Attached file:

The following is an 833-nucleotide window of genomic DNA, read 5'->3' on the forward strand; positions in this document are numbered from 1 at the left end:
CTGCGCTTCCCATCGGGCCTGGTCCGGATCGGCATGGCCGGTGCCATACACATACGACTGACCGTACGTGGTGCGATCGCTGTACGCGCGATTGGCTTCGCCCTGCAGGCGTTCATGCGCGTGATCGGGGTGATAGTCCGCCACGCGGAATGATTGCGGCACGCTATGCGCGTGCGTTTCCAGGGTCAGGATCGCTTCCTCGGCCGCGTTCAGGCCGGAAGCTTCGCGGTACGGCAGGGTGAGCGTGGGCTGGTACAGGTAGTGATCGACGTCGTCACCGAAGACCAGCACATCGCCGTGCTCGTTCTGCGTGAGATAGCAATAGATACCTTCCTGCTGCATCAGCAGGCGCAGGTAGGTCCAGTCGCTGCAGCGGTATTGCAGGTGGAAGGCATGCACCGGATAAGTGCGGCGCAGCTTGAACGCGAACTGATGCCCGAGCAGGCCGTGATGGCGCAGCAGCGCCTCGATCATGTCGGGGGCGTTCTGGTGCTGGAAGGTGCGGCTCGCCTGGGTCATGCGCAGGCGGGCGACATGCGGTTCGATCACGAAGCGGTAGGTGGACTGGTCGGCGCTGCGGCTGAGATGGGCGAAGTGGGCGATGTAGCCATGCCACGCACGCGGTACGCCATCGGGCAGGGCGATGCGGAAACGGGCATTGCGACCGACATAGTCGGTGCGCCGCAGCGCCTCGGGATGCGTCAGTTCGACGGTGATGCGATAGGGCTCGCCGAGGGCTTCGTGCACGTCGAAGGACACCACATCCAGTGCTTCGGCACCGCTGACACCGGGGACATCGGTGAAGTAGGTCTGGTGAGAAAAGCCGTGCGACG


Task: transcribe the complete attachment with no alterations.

The following is an 833-nucleotide window of genomic DNA, read 5'->3' on the forward strand; positions in this document are numbered from 1 at the left end:
CTGCGCTTCCCATCGGGCCTGGTCCGGATCGGCATGGCCGGTGCCATACACATACGACTGACCGTACGTGGTGCGATCGCTGTACGCGCGATTGGCTTCGCCCTGCAGGCGTTCATGCGCGTGATCGGGGTGATAGTCCGCCACGCGGAATGATTGCGGCACGCTATGCGCGTGCGTTTCCAGGGTCAGGATCGCTTCCTCGGCCGCGTTCAGGCCGGAAGCTTCGCGGTACGGCAGGGTGAGCGTGGGCTGGTACAGGTAGTGATCGACGTCGTCACCGAAGACCAGCACATCGCCGTGCTCGTTCTGCGTGAGATAGCAATAGATACCTTCCTGCTGCATCAGCAGGCGCAGGTAGGTCCAGTCGCTGCAGCGGTATTGCAGGTGGAAGGCATGCACCGGATAAGTGCGGCGCAGCTTGAACGCGAACTGATGCCCGAGCAGGCCGTGATGGCGCAGCAGCGCCTCGATCATGTCGGGGGCGTTCTGGTGCTGGAAGGTGCGGCTCGCCTGGGTCATGCGCAGGCGGGCGACATGCGGTTCGATCACGAAGCGGTAGGTGGACTGGTCGGCGCTGCGGCTGAGATGGGCGAAGTGGGCGATGTAGCCATGCCACGCACGCGGTACGCCATCGGGCAGGGCGATGCGGAAACGGGCATTGCGACCGACATAGTCGGTGCGCCGCAGCGCCTCGGGATGCGTCAGTTCGACGGTGATGCGATAGGGCTCGCCGAGGGCTTCGTGCACGTCGAAGGACACCACATCCAGTGCTTCGGCACCGCTGACACCGGGGACATCGGTGAAGTAGGTCTGGTGAGAAAAGCCGTGCGACG